Juan: I think the report is a confirmation of a widespread feeling within the Latina church in the U.S. that something is not working well in intergenerational relationships. The diverse experiences and responses to the dynamics of cultural assimilation have had a strong impact on both young people and adult leadership within the church.

As someone who’s part of the Latina Church, what aspect of the report did you relate to the most?

Alexia: I remember ministering to and with the youth in a Spanish-speaking congregation in Central California. They simply couldn’t do activities suggested in standard denominational youth ministry models.

They had to work to help support the family, or care for younger siblings while their parents worked. They didn’t have money to go on field trips or to buy lunch on the road. They couldn't go on a mission trip outside the U.S. or a camp in another state because some members were undocumented. The denominational youth ministry materials did not speak to challenges they faced—like avoiding gang membership, or dealing with the reality of living in homes so crowded with siblings or recently arrived relatives that there was no space for them to do their homework. It was good to see those challenges named.

Robert: We found that Latina Churches need to create spaces where young Latinas/os feel safe to have hard conversations around issues of race and justice. I relate to this finding very strongly. I’ve been a professor for nearly two decades, and I’ve met so many students who lose their faith in Jesus because they don’t know how to connect it with the racial justice needs of their community. This breaks my heart more than anything.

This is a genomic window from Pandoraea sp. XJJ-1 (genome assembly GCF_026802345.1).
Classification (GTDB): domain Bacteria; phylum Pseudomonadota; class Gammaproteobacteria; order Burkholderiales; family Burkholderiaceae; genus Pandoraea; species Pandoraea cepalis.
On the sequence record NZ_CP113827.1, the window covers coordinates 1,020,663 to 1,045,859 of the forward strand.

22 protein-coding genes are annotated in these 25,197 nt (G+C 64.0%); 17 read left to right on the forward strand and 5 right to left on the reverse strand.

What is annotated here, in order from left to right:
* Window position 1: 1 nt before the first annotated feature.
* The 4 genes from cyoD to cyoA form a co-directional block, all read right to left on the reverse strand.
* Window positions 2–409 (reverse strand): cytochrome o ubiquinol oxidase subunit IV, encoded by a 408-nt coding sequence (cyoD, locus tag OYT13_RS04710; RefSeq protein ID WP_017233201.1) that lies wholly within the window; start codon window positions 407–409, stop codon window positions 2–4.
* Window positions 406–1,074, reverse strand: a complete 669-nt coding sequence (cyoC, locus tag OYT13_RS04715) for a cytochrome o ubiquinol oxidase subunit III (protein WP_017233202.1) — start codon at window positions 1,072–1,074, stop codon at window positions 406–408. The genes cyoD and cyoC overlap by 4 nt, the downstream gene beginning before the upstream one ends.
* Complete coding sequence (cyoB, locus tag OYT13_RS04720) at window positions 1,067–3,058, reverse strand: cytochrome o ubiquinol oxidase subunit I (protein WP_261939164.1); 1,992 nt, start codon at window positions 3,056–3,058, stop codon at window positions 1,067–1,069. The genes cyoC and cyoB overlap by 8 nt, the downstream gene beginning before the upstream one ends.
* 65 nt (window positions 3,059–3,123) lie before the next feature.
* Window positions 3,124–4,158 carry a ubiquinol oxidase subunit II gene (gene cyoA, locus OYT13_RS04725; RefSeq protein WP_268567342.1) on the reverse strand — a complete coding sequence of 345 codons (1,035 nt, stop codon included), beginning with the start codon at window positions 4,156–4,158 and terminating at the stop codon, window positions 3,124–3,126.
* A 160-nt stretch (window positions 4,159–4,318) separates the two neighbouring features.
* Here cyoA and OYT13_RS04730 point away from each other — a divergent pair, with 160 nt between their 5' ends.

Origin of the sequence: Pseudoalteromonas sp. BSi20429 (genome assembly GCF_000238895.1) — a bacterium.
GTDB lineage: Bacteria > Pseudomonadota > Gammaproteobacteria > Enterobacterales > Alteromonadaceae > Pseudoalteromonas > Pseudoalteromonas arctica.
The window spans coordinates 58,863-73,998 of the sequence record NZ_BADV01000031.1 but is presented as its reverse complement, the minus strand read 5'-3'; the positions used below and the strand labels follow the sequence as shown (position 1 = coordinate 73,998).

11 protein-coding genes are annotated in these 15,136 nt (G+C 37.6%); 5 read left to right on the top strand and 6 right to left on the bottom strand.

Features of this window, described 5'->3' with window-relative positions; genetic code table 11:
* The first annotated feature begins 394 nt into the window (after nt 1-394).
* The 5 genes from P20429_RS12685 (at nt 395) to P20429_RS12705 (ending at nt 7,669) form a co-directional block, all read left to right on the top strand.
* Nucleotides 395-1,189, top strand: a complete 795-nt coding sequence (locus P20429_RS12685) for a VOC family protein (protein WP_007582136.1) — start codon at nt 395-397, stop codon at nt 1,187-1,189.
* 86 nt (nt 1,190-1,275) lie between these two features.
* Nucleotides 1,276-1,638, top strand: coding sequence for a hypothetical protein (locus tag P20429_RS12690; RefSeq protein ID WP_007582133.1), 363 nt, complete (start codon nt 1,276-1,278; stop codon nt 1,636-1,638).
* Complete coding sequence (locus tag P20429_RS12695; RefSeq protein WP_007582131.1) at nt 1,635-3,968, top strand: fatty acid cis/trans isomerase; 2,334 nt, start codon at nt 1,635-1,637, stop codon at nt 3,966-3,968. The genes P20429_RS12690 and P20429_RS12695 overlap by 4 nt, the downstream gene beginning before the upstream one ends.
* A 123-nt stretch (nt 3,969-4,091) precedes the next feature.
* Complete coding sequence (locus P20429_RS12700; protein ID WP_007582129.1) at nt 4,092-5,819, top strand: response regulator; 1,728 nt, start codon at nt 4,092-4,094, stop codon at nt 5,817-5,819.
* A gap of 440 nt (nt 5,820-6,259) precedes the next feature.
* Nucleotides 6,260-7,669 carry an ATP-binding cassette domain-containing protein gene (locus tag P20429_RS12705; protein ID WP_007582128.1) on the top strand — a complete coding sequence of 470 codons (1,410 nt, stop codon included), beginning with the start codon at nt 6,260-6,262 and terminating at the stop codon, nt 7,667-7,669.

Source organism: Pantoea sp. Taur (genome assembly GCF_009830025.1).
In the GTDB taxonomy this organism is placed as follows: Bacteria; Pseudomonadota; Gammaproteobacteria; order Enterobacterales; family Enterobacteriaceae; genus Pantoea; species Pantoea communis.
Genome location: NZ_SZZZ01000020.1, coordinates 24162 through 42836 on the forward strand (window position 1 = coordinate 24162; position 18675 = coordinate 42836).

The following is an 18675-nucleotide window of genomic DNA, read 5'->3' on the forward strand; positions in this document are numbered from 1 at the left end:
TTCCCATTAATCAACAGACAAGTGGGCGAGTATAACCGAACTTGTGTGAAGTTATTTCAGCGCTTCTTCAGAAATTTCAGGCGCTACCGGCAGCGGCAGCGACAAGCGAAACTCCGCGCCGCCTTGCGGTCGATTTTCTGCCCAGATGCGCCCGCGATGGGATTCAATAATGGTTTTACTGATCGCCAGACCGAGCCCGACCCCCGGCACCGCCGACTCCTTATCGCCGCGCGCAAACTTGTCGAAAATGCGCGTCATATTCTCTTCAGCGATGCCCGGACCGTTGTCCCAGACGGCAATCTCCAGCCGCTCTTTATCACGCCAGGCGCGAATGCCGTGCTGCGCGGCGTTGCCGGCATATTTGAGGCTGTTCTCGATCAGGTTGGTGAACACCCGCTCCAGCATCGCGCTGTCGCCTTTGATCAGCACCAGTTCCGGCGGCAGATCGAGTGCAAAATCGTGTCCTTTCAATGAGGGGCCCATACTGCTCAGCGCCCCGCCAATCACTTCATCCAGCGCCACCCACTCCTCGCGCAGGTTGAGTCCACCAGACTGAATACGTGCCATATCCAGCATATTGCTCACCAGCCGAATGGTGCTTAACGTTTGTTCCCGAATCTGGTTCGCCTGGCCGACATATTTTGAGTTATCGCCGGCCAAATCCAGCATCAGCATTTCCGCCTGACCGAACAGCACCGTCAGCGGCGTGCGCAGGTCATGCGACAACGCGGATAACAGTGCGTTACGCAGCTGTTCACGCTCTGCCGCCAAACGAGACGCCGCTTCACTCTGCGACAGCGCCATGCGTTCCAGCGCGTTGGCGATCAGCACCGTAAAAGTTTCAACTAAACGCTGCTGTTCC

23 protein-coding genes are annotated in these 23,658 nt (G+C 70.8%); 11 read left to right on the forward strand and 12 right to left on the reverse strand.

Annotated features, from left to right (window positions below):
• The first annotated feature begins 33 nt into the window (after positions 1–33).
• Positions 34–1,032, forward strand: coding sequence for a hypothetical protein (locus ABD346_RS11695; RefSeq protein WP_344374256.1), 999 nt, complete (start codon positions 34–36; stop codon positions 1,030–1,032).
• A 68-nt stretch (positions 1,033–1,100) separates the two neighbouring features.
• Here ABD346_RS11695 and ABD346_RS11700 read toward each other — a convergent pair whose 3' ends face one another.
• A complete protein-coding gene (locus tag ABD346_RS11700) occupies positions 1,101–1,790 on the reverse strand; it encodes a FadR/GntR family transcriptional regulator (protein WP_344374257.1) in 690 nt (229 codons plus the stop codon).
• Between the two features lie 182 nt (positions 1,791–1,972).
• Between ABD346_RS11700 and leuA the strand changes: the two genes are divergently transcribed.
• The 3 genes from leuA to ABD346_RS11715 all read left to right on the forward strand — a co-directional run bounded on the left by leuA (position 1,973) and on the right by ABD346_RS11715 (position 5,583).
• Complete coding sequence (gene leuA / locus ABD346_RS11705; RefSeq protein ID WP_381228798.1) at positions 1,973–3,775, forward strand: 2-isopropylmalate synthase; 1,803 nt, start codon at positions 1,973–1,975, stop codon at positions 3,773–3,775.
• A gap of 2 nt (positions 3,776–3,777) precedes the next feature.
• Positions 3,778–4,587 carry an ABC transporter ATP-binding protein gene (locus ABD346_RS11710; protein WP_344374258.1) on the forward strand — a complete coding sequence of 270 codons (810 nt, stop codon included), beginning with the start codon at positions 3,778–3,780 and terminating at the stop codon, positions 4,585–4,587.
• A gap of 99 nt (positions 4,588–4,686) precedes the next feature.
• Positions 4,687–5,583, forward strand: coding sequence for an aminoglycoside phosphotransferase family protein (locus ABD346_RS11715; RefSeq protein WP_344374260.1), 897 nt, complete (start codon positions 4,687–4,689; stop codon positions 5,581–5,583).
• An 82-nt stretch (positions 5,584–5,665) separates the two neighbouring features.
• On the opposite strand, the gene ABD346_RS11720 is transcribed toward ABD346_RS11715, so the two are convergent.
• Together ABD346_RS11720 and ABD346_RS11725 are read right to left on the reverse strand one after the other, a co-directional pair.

Juan: Having grown up in Latin America, I almost always start from the differences between the church in Latin American and Latina church contexts in the US. Those differences exist. However, I was also struck by the similarities. For example, the desire young people have to dialogue more instead of continuing models where we “dictate what you should believe” is also present in Latin American church contexts. This is common ground across countries and contexts that we as adult faith leaders need to understand.

Intergenerational differences around language, culture, identity, and values are a central issue that’s emerged from the research. Have you witnessed practices in Latina churches, or from the Latina community cultural wealth, that can help bridge these gaps?

Alexia: An underlying issue that stood out to me is mutual lack of trust. It’s so connected, in my perspective, to the insecurity that both generations feel as Latinos/as in the U.S. Everyone is scared, but they deal with their fears differently—young people want a space to talk about difficult issues, and parents want to keep their heads down and focus on what they can handle, seeing the church as a refuge. Parents are afraid of being vulnerable with their children, and children feel like they can’t have tough conversations with their parents.

However, even while trust is lacking, there is so much love. Volunteer youth leaders are so generous, given their often difficult and stressful lives. Children respect their roots; they see the value in the culture of their parents and grandparents, even while they want to assimilate well enough to succeed. The sense of familia holds people together across divisions. Latino/a cultures are also so much less given to rigid categories—you can accept and love people you don't agree with.